Pitt to limit info on coronavirus tests

The University of Pittsburgh plans to release weekly updates regarding the number of students or faculty/staff who tested positive for COVID-19 and were on campus in the previous 14 days, an athletic department spokesperson confirmed Sunday.

Those updates will be published every Friday.

The most recent update indicates five students and one faculty/staff member having confirmed coronavirus cases. According to the university website, those with confirmed cases are isolating in a designated campus location with medical support or oversight or at an off-campus until they recover.

"The university is releasing this information in the interest of public health and safety, while maintaining the privacy of individuals who are affected," the website reads. "Accordingly, we will not be providing additional information regarding those individuals whom we are aware have tested positive."

That means if a member of the Pitt football team or any of the university's athletic teams tests positive for COVID-19, the information will remain private, per university policy.

DKPittsburghSports.com has confirmed the athletic department was not involved in making the policy.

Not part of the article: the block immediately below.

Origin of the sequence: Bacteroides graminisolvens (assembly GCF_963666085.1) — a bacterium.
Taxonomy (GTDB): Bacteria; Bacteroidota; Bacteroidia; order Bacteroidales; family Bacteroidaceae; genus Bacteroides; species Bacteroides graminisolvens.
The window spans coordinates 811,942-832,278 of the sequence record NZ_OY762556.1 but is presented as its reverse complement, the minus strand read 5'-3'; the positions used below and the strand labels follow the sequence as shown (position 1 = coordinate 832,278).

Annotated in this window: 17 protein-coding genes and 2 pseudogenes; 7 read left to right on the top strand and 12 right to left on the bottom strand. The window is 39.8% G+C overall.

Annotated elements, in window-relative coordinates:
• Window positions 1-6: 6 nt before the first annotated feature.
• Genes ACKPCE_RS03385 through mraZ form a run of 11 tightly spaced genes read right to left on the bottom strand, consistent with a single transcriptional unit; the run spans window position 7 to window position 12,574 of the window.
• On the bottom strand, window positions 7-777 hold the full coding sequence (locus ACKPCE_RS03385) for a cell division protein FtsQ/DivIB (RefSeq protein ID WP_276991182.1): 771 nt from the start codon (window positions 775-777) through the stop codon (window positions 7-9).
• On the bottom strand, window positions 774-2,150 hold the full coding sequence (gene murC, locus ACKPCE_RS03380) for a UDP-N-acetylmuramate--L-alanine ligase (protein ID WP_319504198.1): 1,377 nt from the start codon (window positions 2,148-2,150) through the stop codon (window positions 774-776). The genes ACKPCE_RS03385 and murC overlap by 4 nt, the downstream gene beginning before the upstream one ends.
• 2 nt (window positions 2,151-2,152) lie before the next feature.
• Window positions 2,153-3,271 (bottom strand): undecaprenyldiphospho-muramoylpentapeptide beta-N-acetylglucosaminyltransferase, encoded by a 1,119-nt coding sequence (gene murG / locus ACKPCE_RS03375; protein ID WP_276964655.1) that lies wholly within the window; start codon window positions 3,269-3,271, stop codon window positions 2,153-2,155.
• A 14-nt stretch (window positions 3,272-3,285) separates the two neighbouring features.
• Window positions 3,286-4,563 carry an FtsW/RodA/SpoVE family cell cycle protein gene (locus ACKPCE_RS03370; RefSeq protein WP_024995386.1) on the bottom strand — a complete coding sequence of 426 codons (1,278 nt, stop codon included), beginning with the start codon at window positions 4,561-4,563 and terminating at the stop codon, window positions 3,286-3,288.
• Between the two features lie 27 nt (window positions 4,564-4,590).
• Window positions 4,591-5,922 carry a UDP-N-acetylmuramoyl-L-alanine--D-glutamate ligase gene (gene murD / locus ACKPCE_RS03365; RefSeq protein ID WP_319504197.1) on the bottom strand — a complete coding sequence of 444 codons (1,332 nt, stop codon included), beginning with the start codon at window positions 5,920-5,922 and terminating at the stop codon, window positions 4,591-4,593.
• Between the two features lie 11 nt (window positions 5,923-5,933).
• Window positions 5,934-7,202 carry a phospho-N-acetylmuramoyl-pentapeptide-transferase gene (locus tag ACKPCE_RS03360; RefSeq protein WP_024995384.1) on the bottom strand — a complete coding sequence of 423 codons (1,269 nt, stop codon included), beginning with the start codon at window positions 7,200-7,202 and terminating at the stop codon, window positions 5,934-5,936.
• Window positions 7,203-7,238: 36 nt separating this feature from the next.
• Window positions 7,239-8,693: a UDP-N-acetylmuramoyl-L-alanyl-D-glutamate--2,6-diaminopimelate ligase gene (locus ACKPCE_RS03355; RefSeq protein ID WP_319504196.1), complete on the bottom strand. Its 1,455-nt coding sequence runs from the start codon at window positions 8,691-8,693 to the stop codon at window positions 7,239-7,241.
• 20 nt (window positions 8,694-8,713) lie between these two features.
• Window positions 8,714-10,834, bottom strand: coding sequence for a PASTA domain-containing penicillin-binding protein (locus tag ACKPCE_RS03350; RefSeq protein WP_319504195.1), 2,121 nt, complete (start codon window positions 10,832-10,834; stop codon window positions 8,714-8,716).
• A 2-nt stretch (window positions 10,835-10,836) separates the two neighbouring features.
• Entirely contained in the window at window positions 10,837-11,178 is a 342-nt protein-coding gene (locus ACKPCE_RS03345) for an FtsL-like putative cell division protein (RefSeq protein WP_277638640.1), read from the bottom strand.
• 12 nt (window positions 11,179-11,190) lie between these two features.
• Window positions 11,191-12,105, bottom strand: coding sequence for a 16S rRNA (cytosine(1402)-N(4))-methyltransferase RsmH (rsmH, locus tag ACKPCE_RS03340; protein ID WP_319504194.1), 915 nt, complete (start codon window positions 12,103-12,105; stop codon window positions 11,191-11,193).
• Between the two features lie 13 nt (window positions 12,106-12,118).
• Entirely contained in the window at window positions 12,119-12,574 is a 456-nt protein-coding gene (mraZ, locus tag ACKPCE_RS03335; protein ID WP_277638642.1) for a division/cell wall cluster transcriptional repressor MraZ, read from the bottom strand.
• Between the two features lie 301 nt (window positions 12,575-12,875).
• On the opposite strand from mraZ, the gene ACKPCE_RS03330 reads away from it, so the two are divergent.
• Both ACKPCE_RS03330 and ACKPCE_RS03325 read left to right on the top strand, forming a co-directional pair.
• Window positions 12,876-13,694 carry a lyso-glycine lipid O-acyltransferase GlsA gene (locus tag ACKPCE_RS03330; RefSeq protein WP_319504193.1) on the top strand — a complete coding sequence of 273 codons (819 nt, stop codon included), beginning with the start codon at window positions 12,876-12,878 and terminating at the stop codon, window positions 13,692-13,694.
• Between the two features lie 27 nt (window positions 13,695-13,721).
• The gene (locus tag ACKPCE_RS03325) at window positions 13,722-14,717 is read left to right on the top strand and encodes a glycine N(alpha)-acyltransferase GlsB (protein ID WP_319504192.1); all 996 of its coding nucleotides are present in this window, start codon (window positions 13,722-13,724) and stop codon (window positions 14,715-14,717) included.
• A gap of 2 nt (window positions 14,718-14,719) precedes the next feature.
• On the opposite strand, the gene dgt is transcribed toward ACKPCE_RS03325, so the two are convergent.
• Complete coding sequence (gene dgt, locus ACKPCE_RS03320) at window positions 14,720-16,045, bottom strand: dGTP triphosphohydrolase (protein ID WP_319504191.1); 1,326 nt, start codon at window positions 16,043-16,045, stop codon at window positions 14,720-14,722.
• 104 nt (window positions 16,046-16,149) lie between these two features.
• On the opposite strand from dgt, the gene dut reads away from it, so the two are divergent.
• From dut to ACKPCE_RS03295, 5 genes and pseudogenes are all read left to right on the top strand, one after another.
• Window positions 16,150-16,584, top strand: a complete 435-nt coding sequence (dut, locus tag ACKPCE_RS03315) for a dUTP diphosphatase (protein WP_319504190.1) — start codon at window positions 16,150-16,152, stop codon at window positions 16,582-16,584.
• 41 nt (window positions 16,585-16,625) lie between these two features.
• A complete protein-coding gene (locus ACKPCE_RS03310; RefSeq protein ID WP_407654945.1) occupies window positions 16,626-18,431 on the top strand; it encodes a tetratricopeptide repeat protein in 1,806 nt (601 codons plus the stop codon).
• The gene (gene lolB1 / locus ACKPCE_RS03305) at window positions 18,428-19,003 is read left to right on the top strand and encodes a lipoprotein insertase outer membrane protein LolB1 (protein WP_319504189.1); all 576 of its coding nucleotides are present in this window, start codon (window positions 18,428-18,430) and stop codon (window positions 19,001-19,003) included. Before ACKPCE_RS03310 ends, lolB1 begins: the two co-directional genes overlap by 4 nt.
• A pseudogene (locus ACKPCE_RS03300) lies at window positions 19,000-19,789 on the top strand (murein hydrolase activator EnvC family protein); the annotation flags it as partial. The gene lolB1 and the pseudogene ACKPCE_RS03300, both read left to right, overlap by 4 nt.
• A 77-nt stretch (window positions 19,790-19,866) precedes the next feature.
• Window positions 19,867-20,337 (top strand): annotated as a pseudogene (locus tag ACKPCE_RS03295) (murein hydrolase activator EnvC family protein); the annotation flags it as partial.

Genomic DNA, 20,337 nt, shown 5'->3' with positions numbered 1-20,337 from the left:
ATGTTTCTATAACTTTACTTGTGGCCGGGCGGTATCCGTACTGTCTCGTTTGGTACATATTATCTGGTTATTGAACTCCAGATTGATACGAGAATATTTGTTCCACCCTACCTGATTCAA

Contact tracing will be performed for each case possibly affecting campus with those spending more than 15 minutes within six feet of individuals with positive tests being notified. Contacts deemed at risk will be required to self-quarantine for 14 days.

The number does not include cases for students and faculty/staff who tested positive but have not been on campus in the past 14 days nor does it include those with positive tests who recovered.

Some college athletic teams are releasing information about the number of positive tests while keeping names private. Clemson has had 37 players with positive tests. Texas Tech on Friday reported 23 positive test results between players and members of its football staff. Two have yet to recover. LSU, Kansas State, Texas and West Virginia are among those who also reported positive tests.

To continue reading, log into your account: